that controls the game‟s objective, he decides to try to stop the encounter. Hank discards three
encounter cards to get a +3 modifier to his Luck check. The dice roll of 6 becomes a 9, which is
enough to let the Green pass the Luck check. The Green narrowly evades the event, at the cost of
three precious encounter cards.
7.4.3 Encountering creatures
If a creature appears as random encounter, it must be placed at least 8” away from the nominated
model. Creatures can only be placed in locations which are accessible to characters (i.e. not on the
rooftops of a big apartment building).
Creatures activate after the player‟s turn who played the encounter.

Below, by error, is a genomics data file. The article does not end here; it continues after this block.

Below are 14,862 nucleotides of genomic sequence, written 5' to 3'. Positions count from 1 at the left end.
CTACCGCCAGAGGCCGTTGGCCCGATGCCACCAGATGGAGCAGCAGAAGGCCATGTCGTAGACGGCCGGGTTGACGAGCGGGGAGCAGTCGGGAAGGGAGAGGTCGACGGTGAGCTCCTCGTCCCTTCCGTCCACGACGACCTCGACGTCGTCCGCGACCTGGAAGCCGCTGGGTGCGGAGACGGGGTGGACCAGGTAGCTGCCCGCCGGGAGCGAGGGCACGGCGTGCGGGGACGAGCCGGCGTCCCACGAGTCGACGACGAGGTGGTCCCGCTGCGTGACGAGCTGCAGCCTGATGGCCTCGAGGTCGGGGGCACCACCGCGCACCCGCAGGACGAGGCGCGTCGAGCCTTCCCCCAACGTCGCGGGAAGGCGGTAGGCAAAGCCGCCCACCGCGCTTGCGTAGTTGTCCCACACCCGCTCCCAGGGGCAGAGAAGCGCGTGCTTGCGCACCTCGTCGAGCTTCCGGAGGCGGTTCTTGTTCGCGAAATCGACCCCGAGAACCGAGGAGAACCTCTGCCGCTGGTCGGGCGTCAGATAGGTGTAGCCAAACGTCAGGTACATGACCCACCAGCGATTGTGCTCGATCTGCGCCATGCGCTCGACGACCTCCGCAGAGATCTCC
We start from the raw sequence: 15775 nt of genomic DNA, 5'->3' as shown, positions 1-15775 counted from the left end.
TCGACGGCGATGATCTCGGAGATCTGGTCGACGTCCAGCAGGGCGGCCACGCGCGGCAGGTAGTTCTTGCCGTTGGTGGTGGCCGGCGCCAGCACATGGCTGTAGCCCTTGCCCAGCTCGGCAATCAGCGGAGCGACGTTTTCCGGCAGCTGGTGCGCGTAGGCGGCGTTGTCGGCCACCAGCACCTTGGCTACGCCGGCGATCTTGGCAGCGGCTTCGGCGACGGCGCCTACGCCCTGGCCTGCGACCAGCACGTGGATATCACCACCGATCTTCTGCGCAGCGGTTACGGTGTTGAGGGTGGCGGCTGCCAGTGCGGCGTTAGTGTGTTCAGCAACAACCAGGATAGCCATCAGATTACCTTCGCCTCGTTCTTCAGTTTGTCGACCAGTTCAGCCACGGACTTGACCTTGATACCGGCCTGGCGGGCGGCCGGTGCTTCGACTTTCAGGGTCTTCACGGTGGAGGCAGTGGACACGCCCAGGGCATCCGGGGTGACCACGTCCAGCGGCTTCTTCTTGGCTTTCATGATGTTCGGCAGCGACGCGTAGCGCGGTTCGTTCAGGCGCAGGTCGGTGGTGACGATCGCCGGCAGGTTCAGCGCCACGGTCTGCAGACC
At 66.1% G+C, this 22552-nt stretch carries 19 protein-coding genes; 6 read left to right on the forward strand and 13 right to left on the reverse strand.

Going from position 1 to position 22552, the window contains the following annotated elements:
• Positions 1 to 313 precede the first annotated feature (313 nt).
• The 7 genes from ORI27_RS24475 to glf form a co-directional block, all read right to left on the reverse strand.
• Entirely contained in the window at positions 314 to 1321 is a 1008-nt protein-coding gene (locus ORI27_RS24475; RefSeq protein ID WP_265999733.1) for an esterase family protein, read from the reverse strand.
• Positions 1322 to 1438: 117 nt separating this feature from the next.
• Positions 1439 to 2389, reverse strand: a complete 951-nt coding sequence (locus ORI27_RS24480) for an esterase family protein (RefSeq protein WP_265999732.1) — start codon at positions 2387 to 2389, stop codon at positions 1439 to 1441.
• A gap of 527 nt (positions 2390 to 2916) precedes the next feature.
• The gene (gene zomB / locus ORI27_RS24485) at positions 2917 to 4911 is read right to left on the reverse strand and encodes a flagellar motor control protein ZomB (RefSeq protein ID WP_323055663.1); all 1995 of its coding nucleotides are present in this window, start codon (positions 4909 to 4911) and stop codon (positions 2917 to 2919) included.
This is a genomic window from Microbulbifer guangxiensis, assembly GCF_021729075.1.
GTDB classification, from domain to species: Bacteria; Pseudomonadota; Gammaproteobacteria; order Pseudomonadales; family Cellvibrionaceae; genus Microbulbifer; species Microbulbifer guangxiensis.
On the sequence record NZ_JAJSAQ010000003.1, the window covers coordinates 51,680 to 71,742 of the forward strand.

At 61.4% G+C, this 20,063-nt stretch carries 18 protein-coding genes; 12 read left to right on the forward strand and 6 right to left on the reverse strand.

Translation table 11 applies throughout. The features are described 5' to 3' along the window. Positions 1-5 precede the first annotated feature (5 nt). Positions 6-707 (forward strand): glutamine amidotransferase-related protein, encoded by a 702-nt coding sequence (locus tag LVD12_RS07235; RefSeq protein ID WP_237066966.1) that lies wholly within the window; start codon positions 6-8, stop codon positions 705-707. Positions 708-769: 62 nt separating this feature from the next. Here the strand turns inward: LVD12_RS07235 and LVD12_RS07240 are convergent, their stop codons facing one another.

All creatures always advance towards the nearest model on the field and attack them. They will keep
doing so until the creatures are killed, or the game ends.
7.4.4 Special Encounters
There are three different special encounters: the Slaves with explosive collars, the dead scavenger
and the abandoned Enclave outpost. These work as follows:
1. Slaves with exploding collars: D3 slaves appear at 8” from the nominated model. Place one slave
at 8” from the nominated model and the other two slaves within 3” of that slave, but not within 8”of
the nominated model. The slaves have 8AP and can only spend AP to move. The slaves will
always run towards the nearest model on the table. They are desperate to have their collars
removed. A character in base contact with a slave can try to remove them by making an
Intelligence check with a -3 modifier for 5AP. If successful, the collar is removed safely. The slave
is so thankful, he will join the group for free! Remove the model from the table and add a new
Green to the group for free.